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Homework Help: Schwarzschild Solution using Cartan's Equations

  1. Apr 26, 2006 #1
    Im having some trouble coming up with my six independent connection 1-forms.

    I have been given a metric:

    [tex]g = -H_0(r)^2dt\otimes dt + H_1(r)^2 dr\otimes dr + r^2 d\theta\otimes d\theta + r^2\sin^2\theta d\phi \otimes d\phi[/tex].

    I need to find [itex]H_0(r)[/itex] and [itex]H_1(r)[/itex], which are functions of r and not t, so the solutions are static. I must calculate everything using Cartan's formalism.

    So the first thing I did was choose my orthonormal basis:
    [tex]e_0 = \frac{1}{H_0(r)}\partial_t \quad e_1 = \frac{1}{H_1(r)}\partial_r \quad e_2 = \frac{1}{r}\partial_{\theta} \quad e_3 = \frac{1}{r\sin\theta}\partial_{\phi}[/tex]

    so that my dual basis is:
    [tex]\varepsilon^0 = H_0(r)\mbox{d}t \quad \varepsilon^1 = H_1(r)\mbox{d}r \quad \varepsilon^2 = r\mbox{d}\theta \quad \varepsilon^3 = r\sin\theta\mbox{d}\phi[/tex]

    Now, using Cartan's structural relations I calculated:

    [tex]\mbox{d}\varepsilon^0 = -\omega_{10}\wedge\varepsilon^1 - \omega_{20}\wedge\varepsilon^2 - \omega_{30}\wedge \varepsilon^3\quad [1][/tex]
    [tex]\mbox{d}\varepsilon^1 = -\omega_{12}\wedge\varepsilon^2 - \omega_{13}\wedge\varepsilon^3 - \omega_{10}\wedge\varepsilon^0\quad [2][/tex]
    [tex]\mbox{d}\varepsilon^2 = \omega_{12}\wedge\varepsilon^1 - \omega_{23}\wedge\varepsilon^3 - \omega_{20}\wedge \varepsilon^0\quad [3][/tex]
    [tex]\mbox{d}\varepsilon^3 = \omega_{13}\wedge\varepsilon^1 + \omega_{23}\wedge\varepsilon^2 - \omega_{30}\wedge\varepsilon^0\quad [4][/tex]

    But now I am stuck. I should be able to find 6 independent connection 1-forms but I dont know how to simplify all the above equations. Any guidance from here would be very helpful.
    Last edited: Apr 27, 2006
  2. jcsd
  3. Apr 27, 2006 #2
    I tried computing the derivatives of the dual basis directly, but Im not sure if that helps me:

    [tex]\mbox{d}\varepsilon^1 = \mbox{dd}\varepsilon^1 = 0[/tex]

    since [itex]\mbox{d}\circ\mbox{d}=0[/itex].

    [tex]\mbox{d}\varepsilon^2 = \mbox{d}r\wedge\mbox{d}\theta + r\wedge \mbox{dd}\theta[/tex]
    [tex]= \mbox{d}r \wedge\mbox{d}\theta[/tex]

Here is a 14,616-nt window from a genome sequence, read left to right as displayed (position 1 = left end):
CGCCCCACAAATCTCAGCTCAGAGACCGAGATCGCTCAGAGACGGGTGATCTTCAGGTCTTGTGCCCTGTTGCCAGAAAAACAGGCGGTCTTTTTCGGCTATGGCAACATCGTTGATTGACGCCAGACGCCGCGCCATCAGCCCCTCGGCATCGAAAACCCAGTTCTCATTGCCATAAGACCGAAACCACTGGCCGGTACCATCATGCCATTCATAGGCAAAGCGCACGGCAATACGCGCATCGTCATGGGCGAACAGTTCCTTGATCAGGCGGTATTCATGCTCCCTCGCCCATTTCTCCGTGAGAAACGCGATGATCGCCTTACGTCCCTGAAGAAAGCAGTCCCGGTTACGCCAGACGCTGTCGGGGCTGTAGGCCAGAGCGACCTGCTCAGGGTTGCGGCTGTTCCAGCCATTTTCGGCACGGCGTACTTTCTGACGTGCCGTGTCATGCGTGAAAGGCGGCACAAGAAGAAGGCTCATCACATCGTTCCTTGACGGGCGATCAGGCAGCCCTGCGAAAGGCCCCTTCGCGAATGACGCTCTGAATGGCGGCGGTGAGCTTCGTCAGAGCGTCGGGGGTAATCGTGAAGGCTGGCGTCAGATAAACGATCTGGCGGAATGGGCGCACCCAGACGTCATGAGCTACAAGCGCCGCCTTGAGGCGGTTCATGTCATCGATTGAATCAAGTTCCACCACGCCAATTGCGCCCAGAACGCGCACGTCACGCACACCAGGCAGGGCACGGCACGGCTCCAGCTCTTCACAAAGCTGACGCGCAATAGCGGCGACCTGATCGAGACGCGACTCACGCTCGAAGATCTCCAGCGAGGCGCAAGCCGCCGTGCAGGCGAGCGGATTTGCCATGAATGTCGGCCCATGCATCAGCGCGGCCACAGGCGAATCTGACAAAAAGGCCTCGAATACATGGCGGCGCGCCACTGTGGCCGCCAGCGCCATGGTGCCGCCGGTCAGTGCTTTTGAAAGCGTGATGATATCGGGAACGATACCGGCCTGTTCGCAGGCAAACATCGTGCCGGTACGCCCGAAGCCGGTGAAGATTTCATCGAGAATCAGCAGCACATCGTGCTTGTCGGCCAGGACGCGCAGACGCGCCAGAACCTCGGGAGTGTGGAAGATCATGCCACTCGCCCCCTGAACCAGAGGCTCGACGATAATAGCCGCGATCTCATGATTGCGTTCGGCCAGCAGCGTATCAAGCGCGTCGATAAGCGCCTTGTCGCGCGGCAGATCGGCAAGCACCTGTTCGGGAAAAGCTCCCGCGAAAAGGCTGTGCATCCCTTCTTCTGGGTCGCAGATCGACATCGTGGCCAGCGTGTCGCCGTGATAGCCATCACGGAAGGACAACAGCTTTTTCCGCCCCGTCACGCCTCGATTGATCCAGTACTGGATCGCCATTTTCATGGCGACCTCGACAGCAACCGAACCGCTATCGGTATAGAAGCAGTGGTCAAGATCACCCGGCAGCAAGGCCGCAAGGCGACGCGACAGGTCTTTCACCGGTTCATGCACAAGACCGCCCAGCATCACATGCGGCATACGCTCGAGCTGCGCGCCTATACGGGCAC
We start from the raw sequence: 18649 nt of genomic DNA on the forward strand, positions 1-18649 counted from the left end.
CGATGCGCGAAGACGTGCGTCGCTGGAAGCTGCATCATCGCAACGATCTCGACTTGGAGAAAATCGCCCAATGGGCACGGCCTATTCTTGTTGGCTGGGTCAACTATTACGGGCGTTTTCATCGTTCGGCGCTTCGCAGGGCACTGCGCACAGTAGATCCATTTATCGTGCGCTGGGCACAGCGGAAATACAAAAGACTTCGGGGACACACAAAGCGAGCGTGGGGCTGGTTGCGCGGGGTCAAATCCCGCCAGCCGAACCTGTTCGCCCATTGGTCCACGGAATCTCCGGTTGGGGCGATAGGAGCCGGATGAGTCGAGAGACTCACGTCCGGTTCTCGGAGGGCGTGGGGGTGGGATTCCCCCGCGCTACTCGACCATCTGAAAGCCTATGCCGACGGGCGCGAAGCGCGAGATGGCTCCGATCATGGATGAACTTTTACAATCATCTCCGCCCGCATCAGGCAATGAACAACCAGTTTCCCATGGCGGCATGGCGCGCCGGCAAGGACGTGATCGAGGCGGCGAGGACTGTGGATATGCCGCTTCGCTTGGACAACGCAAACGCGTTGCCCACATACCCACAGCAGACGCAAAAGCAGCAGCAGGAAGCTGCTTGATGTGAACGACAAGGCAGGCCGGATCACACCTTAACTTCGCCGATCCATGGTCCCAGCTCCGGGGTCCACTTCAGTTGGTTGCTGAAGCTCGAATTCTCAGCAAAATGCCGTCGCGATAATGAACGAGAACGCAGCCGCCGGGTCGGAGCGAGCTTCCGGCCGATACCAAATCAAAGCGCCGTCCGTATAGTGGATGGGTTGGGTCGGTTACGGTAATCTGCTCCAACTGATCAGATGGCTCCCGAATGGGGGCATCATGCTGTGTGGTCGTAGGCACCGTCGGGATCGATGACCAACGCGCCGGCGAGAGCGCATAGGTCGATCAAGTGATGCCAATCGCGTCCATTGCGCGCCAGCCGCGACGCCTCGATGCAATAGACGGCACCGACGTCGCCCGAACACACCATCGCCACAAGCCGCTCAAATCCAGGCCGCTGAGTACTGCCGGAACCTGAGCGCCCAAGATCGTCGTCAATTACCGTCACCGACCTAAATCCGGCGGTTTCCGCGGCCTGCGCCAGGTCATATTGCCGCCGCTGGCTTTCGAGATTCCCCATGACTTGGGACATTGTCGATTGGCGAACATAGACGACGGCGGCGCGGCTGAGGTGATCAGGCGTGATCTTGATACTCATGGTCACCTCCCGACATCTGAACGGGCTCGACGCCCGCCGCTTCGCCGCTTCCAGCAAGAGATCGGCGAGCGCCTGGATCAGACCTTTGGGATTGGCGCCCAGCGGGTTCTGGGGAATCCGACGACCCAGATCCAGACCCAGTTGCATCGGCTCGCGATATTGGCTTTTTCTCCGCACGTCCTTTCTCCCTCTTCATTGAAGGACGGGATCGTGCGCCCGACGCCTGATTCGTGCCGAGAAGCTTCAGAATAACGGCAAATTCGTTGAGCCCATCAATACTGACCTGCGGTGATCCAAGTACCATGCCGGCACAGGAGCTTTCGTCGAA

[tex]= \frac{1}{H_1(r)}\varepsilon^1 \wedge \frac{1}{r}\varepsilon^2[/tex]
    [tex]= \frac{1}{rH_1(r)}\varepsilon^1\wedge\varepsilon^2[/tex]


    [tex]\mbox{d}\varepsilon^3 = \frac{1}{rH_1(r)}\varepsilon^1 \wedge \varepsilon^3 + \frac{\cot\theta}{r}\varepsilon^2 \wedge \varepsilon^3[/tex]

    [tex]\mbox{d}\varepsilon^0 = \mbox{d}(H_0(r)\mbox{d}t)[/tex]
    [tex] = \mbox{d}H_0(r)\mbox{d}t \wedge H_0(r) \mbox{d}r\mbox{d} [/tex]
    [tex] = \frac{H_0(r)'}{H_0(r)}\varepsilon^0 \wedge \frac{H_0(r)}{H_1(r)}\varepsilon^1[/tex]
    [tex] = \frac{H_0(r)'}{H_1(r)}\varepsilon^1 \wedge \varepsilon^0[/tex]

    Note: The prime refers to differentiation with respect to r
    Last edited: Apr 27, 2006
  4. Apr 27, 2006 #3
    To summarize:

    [tex]\mbox{d}\varepsilon^0 = \frac{H_0(r)'}{H_1(r)}\varepsilon^1 \wedge \varepsilon^0 = -\omega_{10}\wedge\varepsilon^1 - \omega_{20}\wedge\varepsilon^2 - \omega_{30}\wedge \varepsilon^3 \quad [1][/tex]

    [tex]\mbox{d}\varepsilon^1 = 0 = -\omega_{12}\wedge\varepsilon^2 - \omega_{13}\wedge\varepsilon^3 - \omega_{10}\wedge\varepsilon^0\quad [2][/tex]

    [tex]\mbox{d}\varepsilon^2 = \frac{1}{rH_1(r)}\varepsilon^1\wedge\varepsilon^2 = \omega_{12}\wedge\varepsilon^1 - \omega_{23}\wedge\varepsilon^3 - \omega_{20}\wedge \varepsilon^0\quad [3][/tex]

    [tex]\mbox{d}\varepsilon^3 = \frac{1}{rH_1(r)}\varepsilon^1 \wedge \varepsilon^3 + \frac{\cot\theta}{r}\varepsilon^2 \wedge \varepsilon^3 = \omega_{13}\wedge\varepsilon^1 + \omega_{23}\wedge\varepsilon^2 - \omega_{30}\wedge\varepsilon^0\quad [4][/tex]

    Do these look right to anyone?
    Last edited: Apr 27, 2006
  5. Apr 28, 2006 #4
    Perhaps I could help this process along with a further hint which I really like some explanation of:

    Apparently in the next step of my calculations I should be able to recognize that from [4] we have

    [tex]\omega_{30} = \Gamma_{300}\varepsilon^0[/tex]

    and substituting into [1] we see that [itex]\Gamma_{300} = 0[/itex] since it is the sole coefficient of the 2-form basis element [itex]\varepsilon^3 \wedge \varepsilon^4[/itex].

    All of this, I dont get :( If anyone is willing to explain how this all works, then I may be able to do a lot of simplification and come up with, hopefully, 6 independent connection 1-forms.
  6. Apr 28, 2006 #5


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    Just a suggestion, Oxymoron....You may want to post this on the Differential Geometry boards. There are very knowledgeable people there that will surely help you out.

  7. Apr 29, 2006 #6
    Ok, I have posted a similar thread in the Diff. Geometry and Tensor board.
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